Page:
To a N2 -flushed liquid mix of acetic acid (25 g) and methyl iodide (8.0 g., 56 mmole) set in a glass liner there was added 0.4 g of palladium acetate (1.8 mmole Pd) and 4.0 g. of triphenylphosphine (15 mmole). The mixture was stirred to partially dissolve the palladium acetate, and the glass liner plus contents were charged to a 450 ml rocking autoclave. The reactor was flushed with a gaseous mixture containing equal molar amounts of carbon monoxide and hydrogen, pressured to 2000 psi with the same gaseous mixture and heated with rocking to 220° C. At temperature, the pressure was further raised to 6300 psi using the gaseous carbon monoxide/hydrogen mixture and held constant throughout the remainder of the run by incremental addition of the gaseous mixture from a large surge tank.
Upon cooling, depressuring the reactor and sampling of the off-gas, 32.6 g of clear, deep-red liquid product was recovered from the glass liner. A small quantity (<1 ml) of lighter liquid phase was also detected. Analysis of the bulk phase by glc showed the presence of:
13.2% propionic acid
1.1% butyric acid
0.5% valeric acid
47.8% unreacted acetic acid
Typical off-gas samples showed the presence of:
45% carbon monoxide
13% carbon dioxide
Following the general procedure of Example 1, additional catalyst combinations were employed. Specifically:
(a) Example 2 and 3 demonstrate the use of different initial palladium(II) acetate-to-triphenylphosphine molar ratios, initially pressuring the reactor to 4000 psi with a mixture containing equal molar amounts of carbon monoxide and hydrogen and effecting the homologation of acetic acid under variable pressure conditions.
(b) Example 4 illustrates the use of bis(triphenylphosphine)-palladium(II) chloride as a catalyst precursor.
Following the general procedure of Example 1 a number of runs were carried out using a variety of additional catalysts with methyl iodide as the promoter and with acetic acid as the starting carboxylic acid. The results which are summarized in Table 1 below show that cobalt, iron, manganese, rhenium, molybdenum and chromium catalysts are ineffective in the homologation of acetic acid to the higher carboxylic acids.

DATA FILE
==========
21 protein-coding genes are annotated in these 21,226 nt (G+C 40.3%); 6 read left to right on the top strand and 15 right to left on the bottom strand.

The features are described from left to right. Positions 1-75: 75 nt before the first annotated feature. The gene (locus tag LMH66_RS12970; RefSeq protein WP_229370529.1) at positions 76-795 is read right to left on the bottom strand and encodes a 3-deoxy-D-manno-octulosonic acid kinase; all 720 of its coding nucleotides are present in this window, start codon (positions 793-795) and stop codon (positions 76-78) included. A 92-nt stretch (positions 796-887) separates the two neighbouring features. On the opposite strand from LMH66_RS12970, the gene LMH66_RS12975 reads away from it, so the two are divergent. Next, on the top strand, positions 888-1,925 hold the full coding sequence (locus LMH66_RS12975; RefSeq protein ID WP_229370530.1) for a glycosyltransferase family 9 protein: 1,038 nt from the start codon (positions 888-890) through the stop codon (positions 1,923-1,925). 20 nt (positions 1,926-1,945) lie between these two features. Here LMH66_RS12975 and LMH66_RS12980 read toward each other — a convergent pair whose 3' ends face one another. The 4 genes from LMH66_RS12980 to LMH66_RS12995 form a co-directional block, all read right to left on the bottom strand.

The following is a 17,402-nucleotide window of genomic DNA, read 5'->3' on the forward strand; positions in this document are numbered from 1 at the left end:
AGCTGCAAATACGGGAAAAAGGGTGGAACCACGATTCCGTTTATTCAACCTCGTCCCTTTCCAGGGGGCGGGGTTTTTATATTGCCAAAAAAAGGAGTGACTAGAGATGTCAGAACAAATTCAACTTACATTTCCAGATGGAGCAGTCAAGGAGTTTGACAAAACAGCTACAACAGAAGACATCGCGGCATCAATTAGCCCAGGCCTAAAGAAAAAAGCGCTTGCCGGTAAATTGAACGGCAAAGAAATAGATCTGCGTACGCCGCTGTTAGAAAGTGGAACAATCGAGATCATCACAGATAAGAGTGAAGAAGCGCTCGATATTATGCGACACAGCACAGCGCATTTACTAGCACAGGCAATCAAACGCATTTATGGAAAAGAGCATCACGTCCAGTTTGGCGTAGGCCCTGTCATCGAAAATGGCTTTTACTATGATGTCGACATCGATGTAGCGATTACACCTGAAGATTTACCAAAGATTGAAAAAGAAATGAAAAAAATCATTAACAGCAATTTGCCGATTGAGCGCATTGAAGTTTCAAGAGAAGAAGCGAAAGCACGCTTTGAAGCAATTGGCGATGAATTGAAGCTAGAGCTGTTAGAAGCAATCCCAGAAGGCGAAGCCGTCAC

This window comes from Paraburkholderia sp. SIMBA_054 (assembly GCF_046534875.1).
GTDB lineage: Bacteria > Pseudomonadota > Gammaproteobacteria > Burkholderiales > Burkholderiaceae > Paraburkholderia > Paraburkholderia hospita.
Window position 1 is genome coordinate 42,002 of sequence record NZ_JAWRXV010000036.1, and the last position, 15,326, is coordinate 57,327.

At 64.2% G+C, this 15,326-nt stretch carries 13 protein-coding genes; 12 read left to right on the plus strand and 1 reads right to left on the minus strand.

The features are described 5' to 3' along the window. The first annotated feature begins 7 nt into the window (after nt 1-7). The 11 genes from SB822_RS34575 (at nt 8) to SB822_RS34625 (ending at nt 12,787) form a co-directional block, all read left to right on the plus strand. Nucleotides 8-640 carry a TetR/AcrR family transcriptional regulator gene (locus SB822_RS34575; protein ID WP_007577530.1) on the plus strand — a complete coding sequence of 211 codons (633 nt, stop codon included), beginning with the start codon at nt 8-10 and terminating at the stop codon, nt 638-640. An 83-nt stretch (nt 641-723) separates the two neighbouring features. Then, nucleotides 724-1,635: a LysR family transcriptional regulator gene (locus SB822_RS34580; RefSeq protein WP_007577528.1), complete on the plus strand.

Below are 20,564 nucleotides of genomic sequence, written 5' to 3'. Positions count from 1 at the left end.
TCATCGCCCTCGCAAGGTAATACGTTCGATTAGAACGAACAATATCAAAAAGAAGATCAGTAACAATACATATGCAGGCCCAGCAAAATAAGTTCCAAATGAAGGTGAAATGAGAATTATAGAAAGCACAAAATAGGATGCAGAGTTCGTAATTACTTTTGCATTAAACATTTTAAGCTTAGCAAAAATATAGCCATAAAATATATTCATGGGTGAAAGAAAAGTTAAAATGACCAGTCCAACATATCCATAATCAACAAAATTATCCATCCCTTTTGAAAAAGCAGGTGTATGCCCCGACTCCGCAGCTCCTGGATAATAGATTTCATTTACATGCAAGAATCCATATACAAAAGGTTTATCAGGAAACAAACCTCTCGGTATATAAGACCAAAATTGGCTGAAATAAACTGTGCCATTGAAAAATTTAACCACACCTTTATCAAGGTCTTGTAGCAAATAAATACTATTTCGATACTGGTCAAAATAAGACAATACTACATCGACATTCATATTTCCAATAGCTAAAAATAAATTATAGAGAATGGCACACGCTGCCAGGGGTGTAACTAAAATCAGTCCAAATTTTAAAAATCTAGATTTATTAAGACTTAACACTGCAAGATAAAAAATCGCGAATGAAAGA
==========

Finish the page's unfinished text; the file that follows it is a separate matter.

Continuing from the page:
TABLE 1__________________________________________________________________________ PRODUCT LIQUID COMPOSITION (Wt. %f) Group VB Aliphatic HOBu HOVaExampleCatalyst Ligand Promoter Acid H2 O HOAc HOPr Iso n tert iso n__________________________________________________________________________1a, gPd(OAc)2 8 Ph3 P -31 MeI HOAc 16.0 47.8 13.2 0.7 0.4 0.52a, ePd(OAc)2 8 Ph3 P -31 MeI HOAc 10.8 64.8 13.2 0.7 0.4 1.0 0.9 0.83a, ePd(OAc)2 4 Ph3 P -31 MeI HOAc 0.5 27.9 8.0 1.8 20.1k 48.8k 10.0k 1.3k 0.1k 0.4k4a, ePd(PPh3)2 Cl2 -31 MeI HOAc 0.9 37.4 6.3 0.2l 0.5 13.8l 63.4l 7.1l 0.4l 0.4l 0.3lAc, eK2 PtCl4 --3PPh3 -28 MeI HOAc 5.1 80.1Bb, eCoI2 -10 MeI HOAc 2.4 95.4Cd, eCo2 (CO)8 -5 MeI HOAc 3.9 90.1Db, eFe(AcAc)3 -10 MeI HOAc 2.3 95.2Ed, eMn2 (CO)10 -5 MeI HOAc 0.5 97.8Fd, eRe2 (CO)10 -5 MeI HOAc 0.7 97.5Gb, eMo(AcAc)3 -10 MeI HOAc 1.1 93.6 0.2 0.1 0.1Hb, eCr(AcAc)3 -10 MeI HOAc 5.4 89.7 0.5 0.6 0.2__________________________________________________________________________ a Run Charge: Aliphatic Acid, 25g; Iodide Promoter, 56 mmole; Catalyst, 1.8 mmole. b Run Charge: Aliphatic Acid, 50g; Iodide Promoter, 40 mmole; Catalyst, 4.0 mmole. c Run Charge: Aliphatic Acid, 50g; Iodide Promoter, 112 mmole; Catalyst, 4.0 mmole. d Run Charge: Aliphatic Acid, 50g; Iodide Promoter, 20 mmole; Catalyst, 4.0 mmole. e Run Conditions: Initial pressure 4000 psi of CO/H2 (1:1), 220° C., 18 hr. f Designations: Propionic acid, HOPr; Butyric Acid, HOBu; and Valeri acid, HOVa. g Run Conditions: Constant Pressure 6300 psi OF CO/H2 (1:1), 220° C., 18 hr. h Two-Phase Liquid Product, heavier phase k constitutes 86% of the sample. i Two-Phase Liquid Product, heavier phase l constitutes 94% of the sample. j A small quantity of lighter phase liquid also detected.